Written by Joanne Chianello in the Ottawa Citizen
City Hall not place for parties
When Stephen Blais suggested to council that the city consider a ban on outdoor smoking, more than a few eyebrows were raised.
The move seemed out of character for the right-ofcentre councillor from Cumberland ward who isn’t exactly a big proponent of socalled nanny state regulations.
So what moved Blais to make the bold recommendation? His own life.
The east-end councillor has small children and understandably doesn’t want people smoking around them when they’re playing at a park. Indeed, he calls for “a full-blown prohibition” near youngsters in public areas.
On the political front, there was some thought that Blais had stolen the thunder of the city’s public health board.
After all, the board had been considering the issue for as long as two years and preparing to announce a public consultation on the issue that will now come before council, likely in the first half of 2012.
Yet, when asked about Blais’ bulldozing ahead on the possible ban, Councillor Diane Holmes couldn’t have seemed happier. As the first chair of the public health board, the Somerset ward councillor was thrilled to have the support.
“It’s a nice change from 10 years ago, when we had to drag councillors kicking and screaming,” Holmes said recently, referring to the thencontentious ban on indoor smoking at most establishments (which, by the way, did not result in the widespread closure of bars and restaurants, as direly predicted at the time).
One suspects Holmes is pleased not only to have the backing of a council colleague, but also particularly one like Blais.
After all, it’s hardly a surprise to see Holmes, one of the more left-wing council members, support a widening of the smoking ban bylaw. To have a more conservative councillor like Blais speak up for it, well, that’s useful political currency.
That teaming up would have been impossible if there were political parties in city government.
Party structure demands that members strictly follow a partisan line, regardless of personal conviction. That’s the point of political parties, after all. Voters know what each stands for and cast their ballots accordingly.
However, voters would often prefer individuality over party discipline.
The provincial election last October offers up a prime example. The Progressive Conservatives proposed making the sex-offender list public, a move that the police and even the federal safety minister have opposed. In the United States, releasing the names and whereabouts of convicted sex offenders led, in some cases, to vigilantism.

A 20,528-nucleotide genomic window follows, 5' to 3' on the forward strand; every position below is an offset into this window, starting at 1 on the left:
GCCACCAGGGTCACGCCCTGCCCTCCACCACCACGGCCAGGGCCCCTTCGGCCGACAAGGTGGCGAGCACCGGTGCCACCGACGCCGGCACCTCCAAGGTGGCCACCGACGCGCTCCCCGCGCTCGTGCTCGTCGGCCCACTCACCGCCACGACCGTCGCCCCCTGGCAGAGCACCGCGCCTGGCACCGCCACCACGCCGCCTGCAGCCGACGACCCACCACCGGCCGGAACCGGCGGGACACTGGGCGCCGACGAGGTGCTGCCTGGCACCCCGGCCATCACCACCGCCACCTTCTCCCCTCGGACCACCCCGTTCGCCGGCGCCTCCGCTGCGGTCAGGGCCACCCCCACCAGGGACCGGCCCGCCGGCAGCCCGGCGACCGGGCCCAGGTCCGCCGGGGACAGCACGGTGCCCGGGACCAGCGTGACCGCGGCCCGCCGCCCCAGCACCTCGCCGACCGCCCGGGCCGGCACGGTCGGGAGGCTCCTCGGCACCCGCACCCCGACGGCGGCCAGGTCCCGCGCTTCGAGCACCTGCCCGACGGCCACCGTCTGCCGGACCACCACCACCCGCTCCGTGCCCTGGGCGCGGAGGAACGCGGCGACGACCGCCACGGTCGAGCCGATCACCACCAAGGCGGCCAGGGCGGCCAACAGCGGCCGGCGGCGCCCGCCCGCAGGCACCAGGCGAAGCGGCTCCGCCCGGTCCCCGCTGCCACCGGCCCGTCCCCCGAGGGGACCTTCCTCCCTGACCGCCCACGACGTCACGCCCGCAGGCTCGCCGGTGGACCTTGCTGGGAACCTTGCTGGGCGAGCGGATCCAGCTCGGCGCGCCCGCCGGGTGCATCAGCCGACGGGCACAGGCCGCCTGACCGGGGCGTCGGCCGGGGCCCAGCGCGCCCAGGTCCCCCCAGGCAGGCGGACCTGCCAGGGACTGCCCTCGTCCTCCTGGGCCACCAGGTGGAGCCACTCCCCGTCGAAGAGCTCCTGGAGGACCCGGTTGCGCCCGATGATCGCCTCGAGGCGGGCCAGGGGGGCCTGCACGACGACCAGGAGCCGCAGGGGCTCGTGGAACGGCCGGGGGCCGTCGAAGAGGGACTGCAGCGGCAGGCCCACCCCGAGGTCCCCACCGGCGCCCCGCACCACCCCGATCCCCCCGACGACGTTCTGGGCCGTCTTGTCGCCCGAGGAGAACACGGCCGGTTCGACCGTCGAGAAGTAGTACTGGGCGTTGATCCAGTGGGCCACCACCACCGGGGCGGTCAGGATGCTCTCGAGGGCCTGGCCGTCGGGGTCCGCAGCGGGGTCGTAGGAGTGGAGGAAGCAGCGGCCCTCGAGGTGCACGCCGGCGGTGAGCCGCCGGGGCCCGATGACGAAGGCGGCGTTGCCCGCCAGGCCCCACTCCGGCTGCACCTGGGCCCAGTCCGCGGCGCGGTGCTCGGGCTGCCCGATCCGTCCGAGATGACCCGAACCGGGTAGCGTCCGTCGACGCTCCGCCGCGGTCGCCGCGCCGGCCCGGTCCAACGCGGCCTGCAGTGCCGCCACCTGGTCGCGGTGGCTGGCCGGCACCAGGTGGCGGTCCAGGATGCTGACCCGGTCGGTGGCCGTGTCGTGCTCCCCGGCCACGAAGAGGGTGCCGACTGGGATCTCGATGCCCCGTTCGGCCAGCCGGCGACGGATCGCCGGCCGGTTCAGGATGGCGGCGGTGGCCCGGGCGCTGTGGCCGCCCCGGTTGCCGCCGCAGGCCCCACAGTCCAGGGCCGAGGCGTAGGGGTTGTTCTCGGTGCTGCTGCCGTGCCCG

Yet a number of local PC candidates – not to mention scores of urban 20-and 30-something Tory workers – didn’t really believe in that platform plank. (I could hear it in the way they robotically repeated the party line, or in some cases, even rolled their eyes.) The promise was a sop to the party’s socially conservative faction, voters thought to have stayed home in the previous provincial election. The voting public could see through the ploy.
That perceived lack of conviction on this policy wasn’t the key reason the PCs lost the election, but it’s a striking example of what can be avoided in city politics.
Sure, many councillors identify, at least informally, with one of the three big parties. Nor are councillors lone wolves on most matters. They compromise and form temporary alliances.
But only at the municipal level are elected officials still free to vote however they see fit issue by issue. You may not agree with Blais’ view of the smoking ban, but at least you know he’s acting on conviction.
As for the argument that it’s hard to get on with the job of city-building without parties, how so? In 2011, for better or worse, council forged ahead with the lightrail project, the redevelopment of Lansdowne Park and revamped the public transit system. It also passed a number of measures to modernize how the city deals with trash, including a shift from weekly to biweekly garbage pickup.
That last item demonstrated how natural party lines aren’t followed at city hall.
Councillor Maria McRae, the environment committee chair, championed less frequent garbage collection and expanded recycling in order to ease pressure on the city’s landfill site. Her stance was expected.
The surprise was the support she won from her vicechairman, Councillor Scott Moffatt, a small-c conservative representing RideauGoulbourn ward. Moffatt admits that, if he was locked into a “party system” with likeminded councillors, he likely wouldn’t have been able to back biweekly collection.
In fact, among the garbage plan’s more predictable opponents was one of Moffatt’s more natural allies, Councillor Blais.
But, then, given Blais’ gung-ho backing of smoking bans, and the general lack of rigid ideology at City Hall, perhaps “predictable” isn’t an adjective that can be used freely in local politics.